Sexual assaulted victim being terrified.

Rape and sexual assault are inexcusable crimes that drastically alter the lives of survivors and their loved ones. Unfortunately, these offenses are not uncommon. According to the Rape, Abuse & Incest National Network (RAINN), one out of every six women and one out of every 33 men in America have been the victim of a completed or attempted rape in their lifetimes.

At Adamson & Cleveland, LLC, our compassionate legal team is committed to protecting the rights of those who have suffered and survived the trauma of sexual abuse. If you are a survivor, call or contact a Norcross sexual assault or rape lawyer at our firm for a private, confidential case review. The first consultation is free.

What Do GA Laws Say About Rape and Sexual Assault?

Although it’s common to use the terms “rape” and “sexual assault” interchangeably, each term has a distinct meaning under Georgia law.

The Georgia legal code has a narrow definition of rape that does not apply to all instances of sexual assault. In Georgia, rape is defined as:

  • Carnal knowledge of a female person that is both forcible and against her will.
  • Carnal knowledge of any female person who is less than 10 years of age.

The law specifies that “carnal knowledge” occurs only when there is “penetration of the female sex organ by the male sex organ.” It’s also important to note that forcible carnal knowledge between married persons is included as rape under Georgia law.

If any person engages in sexual intercourse with any other person “under the age of 16 years and not his or her spouse,” they are committing a separate offense known as statutory rape. Charges of statutory rape in Georgia are not limited by gender.

Georgia law defines several other types of sexual assault that can occur between people of any gender, including:

  • Sexual assault by persons with supervisory or disciplinary authority – If a person has sexual contact with another individual over whom they hold supervisory or disciplinary authority, it is defined as sexual assault by law. Exceptions do apply to married couples, but the law specifies that consent is not a defense when this type of sexual contact occurs between unmarried people.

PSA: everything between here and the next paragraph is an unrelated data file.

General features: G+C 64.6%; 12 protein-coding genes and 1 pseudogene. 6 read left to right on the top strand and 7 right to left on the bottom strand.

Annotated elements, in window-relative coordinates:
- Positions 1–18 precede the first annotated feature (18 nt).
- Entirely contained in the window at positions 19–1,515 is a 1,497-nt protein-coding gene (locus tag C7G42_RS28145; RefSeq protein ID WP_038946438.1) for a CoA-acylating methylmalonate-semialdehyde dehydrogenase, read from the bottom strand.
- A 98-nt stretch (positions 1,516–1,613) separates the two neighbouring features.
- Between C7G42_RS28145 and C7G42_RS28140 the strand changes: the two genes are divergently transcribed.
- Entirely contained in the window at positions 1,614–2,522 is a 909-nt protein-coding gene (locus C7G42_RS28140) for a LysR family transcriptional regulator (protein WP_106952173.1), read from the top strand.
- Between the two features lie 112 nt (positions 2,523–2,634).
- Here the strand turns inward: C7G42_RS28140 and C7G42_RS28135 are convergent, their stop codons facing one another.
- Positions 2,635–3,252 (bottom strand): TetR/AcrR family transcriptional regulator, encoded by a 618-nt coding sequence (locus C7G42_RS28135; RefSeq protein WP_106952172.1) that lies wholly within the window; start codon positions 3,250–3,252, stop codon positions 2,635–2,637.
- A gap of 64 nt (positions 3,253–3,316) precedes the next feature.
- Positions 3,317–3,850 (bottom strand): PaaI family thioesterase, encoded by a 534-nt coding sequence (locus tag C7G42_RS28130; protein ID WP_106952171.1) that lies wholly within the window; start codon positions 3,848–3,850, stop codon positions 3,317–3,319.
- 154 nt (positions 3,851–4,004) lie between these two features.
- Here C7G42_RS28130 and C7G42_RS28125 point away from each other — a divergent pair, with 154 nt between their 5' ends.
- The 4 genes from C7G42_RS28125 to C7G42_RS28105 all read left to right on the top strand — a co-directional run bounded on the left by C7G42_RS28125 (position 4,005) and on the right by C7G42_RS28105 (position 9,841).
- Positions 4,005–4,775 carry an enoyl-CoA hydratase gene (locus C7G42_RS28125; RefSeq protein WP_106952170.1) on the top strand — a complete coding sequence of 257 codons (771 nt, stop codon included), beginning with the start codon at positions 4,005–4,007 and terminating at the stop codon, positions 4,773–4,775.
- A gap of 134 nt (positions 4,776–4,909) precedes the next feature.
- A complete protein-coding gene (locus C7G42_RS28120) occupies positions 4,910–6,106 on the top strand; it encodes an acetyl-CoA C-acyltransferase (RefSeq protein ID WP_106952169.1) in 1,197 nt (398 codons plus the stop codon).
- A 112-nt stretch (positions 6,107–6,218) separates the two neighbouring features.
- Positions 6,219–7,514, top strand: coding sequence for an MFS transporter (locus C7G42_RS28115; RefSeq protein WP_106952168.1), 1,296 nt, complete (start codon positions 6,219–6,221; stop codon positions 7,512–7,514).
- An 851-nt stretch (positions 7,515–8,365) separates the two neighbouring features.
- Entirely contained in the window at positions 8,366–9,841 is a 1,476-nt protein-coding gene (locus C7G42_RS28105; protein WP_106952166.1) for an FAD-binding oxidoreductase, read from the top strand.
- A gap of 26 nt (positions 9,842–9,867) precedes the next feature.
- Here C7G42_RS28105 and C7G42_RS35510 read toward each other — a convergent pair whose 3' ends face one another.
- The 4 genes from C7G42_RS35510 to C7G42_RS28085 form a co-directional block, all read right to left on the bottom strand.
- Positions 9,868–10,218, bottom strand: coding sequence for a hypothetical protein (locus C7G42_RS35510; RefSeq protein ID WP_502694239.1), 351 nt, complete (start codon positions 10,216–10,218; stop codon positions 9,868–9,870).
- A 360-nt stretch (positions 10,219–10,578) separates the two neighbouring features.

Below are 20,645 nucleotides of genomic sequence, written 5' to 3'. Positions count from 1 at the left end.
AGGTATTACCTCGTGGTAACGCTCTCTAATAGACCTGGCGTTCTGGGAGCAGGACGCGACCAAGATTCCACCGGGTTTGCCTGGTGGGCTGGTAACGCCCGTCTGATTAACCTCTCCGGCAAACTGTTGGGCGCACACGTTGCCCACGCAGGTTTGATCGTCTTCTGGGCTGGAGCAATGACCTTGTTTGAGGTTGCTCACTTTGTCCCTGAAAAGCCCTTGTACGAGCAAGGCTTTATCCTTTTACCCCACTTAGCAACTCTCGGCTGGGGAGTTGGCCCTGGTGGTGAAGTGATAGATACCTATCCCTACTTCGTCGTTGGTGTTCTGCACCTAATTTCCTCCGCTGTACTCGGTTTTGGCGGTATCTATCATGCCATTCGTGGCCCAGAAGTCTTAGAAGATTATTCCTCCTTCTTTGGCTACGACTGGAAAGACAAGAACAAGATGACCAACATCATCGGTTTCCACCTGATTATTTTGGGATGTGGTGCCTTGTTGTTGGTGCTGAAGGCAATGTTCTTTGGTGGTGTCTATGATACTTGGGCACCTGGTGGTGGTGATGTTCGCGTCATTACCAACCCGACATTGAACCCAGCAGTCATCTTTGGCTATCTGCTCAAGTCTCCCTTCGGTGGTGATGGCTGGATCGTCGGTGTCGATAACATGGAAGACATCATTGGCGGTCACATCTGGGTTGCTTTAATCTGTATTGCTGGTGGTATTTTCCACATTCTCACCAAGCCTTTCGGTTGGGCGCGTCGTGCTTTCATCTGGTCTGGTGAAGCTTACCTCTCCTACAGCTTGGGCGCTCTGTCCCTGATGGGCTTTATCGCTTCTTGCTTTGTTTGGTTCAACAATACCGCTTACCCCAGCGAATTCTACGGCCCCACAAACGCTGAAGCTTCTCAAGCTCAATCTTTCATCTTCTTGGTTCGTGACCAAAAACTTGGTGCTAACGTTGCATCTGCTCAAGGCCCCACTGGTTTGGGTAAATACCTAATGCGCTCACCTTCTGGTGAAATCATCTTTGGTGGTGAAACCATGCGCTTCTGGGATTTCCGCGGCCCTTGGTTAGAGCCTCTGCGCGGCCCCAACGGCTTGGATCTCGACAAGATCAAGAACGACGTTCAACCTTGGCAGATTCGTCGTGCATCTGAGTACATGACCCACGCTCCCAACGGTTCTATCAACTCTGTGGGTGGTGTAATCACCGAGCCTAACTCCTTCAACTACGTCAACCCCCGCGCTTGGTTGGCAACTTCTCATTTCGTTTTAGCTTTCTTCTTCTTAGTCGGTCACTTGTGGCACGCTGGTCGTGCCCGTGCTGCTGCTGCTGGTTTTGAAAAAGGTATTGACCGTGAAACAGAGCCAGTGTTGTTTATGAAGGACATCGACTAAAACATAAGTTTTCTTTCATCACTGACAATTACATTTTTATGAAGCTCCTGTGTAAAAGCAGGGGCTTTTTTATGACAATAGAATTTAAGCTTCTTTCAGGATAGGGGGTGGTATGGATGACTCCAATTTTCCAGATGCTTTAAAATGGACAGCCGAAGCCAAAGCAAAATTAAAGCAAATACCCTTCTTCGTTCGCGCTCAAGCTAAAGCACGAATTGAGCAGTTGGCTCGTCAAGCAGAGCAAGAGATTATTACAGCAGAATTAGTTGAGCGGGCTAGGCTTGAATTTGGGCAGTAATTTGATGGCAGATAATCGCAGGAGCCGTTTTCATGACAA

• Sexual battery – Any intentional physical contact with the “intimate parts” of another person without their consent.
  • Aggravated sexual battery – Intentional penetration of a person’s sexual organ or anus with a foreign object without that person’s consent.
  • Sodomy – The performance of or submission to any sexual act that involves the “sex organs of one person and the mouth or anus of another.” It’s worth noting that this section of the Georgia code has been held unconstitutional in previous court decisions.
  • Aggravated sodomy – Any act of sodomy by force and against another person’s will or any act of sodomy with another person who is less than 10 years of age. The fact that two people are married is not a valid defense against charges of aggravated sodomy.

A conviction on any of these charges is typically punishable by a minimum prison sentence of one or several years. Convictions of aggravated sexual assault or rape can result in mandatory minimum 25-year prison sentences, life in prison, or capital punishment.

Important Things for Survivors and Their Families to Know

Survivors of rape and sexual assault endure overwhelming physical and emotional distress. Family members of survivors often feel shattered and devastated. In light of this kind of disturbing trauma, it’s vital to know:

  • Survivors are not to blame. Rape and sexual assault are crimes, and the only person at fault for such a heinous crime is a criminal. No one is ever guilty of being raped, and you are not responsible for your attacker’s actions based on the way you look, behave, or dress.